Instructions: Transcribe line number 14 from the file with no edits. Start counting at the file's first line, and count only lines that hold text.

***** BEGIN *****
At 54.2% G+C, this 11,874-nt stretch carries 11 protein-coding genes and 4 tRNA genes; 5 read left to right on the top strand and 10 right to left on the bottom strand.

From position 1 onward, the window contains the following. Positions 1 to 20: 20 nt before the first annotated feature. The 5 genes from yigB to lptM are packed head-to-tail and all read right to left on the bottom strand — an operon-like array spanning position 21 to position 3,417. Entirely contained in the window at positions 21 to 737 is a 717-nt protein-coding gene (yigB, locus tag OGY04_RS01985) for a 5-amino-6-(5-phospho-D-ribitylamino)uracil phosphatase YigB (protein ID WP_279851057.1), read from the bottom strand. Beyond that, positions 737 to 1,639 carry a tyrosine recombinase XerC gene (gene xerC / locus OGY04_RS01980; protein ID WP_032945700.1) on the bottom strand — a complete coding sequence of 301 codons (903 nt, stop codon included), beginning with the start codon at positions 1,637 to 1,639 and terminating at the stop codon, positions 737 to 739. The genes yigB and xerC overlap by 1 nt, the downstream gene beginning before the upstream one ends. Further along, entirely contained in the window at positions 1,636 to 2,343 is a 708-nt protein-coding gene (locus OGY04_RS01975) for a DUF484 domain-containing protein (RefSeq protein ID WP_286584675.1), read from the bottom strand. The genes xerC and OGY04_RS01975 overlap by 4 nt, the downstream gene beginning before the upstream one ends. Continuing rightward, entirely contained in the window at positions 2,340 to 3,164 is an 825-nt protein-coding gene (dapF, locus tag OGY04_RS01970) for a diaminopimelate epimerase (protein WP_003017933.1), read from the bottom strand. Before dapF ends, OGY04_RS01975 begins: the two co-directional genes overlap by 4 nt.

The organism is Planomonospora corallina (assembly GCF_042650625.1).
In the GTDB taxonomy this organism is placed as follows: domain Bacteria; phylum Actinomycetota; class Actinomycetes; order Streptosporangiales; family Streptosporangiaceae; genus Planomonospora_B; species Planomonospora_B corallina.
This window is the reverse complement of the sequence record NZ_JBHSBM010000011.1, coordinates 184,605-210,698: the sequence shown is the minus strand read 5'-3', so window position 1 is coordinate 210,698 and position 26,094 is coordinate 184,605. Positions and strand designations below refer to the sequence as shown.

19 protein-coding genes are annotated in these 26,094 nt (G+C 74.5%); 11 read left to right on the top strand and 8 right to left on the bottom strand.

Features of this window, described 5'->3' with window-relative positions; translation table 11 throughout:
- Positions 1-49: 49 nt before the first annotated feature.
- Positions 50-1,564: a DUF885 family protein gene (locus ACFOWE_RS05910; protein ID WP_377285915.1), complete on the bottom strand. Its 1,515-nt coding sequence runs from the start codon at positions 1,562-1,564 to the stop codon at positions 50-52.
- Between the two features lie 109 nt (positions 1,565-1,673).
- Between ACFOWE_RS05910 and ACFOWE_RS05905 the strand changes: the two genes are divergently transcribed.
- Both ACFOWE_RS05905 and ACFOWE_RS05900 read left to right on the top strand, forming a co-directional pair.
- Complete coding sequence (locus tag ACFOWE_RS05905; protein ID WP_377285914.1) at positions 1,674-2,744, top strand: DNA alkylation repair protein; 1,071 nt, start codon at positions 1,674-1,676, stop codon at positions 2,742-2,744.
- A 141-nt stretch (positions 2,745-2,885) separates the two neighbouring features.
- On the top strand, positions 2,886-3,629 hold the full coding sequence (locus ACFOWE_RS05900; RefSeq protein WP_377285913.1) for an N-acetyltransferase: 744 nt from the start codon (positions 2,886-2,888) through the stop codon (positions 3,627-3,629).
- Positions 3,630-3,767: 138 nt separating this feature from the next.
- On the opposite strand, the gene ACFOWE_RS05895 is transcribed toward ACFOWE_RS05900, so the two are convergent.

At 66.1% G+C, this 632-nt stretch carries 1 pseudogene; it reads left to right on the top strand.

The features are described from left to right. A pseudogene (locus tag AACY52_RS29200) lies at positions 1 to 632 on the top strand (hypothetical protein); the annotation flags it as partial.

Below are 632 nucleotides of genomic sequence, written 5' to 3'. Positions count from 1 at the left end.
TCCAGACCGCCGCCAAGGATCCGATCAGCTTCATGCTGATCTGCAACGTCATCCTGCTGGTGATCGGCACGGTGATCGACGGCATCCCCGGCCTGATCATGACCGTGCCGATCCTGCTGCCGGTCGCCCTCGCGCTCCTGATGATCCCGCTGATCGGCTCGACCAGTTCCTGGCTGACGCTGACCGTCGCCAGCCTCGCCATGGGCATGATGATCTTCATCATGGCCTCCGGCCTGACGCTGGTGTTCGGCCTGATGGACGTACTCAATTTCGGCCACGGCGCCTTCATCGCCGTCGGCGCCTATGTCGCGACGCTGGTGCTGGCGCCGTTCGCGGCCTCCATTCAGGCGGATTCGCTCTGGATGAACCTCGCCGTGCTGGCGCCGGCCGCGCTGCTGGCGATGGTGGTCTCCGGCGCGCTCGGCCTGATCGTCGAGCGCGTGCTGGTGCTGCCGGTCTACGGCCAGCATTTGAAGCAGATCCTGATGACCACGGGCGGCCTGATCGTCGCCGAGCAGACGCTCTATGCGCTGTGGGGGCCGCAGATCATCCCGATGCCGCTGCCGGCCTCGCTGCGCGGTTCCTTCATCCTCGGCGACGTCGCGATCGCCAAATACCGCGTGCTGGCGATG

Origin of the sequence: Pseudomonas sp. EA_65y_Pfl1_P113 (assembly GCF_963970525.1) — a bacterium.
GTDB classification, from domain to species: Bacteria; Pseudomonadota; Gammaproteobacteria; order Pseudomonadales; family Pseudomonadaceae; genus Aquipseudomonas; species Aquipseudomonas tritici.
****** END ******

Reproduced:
- A 141-nt stretch (positions 2,745-2,885) separates the two neighbouring features.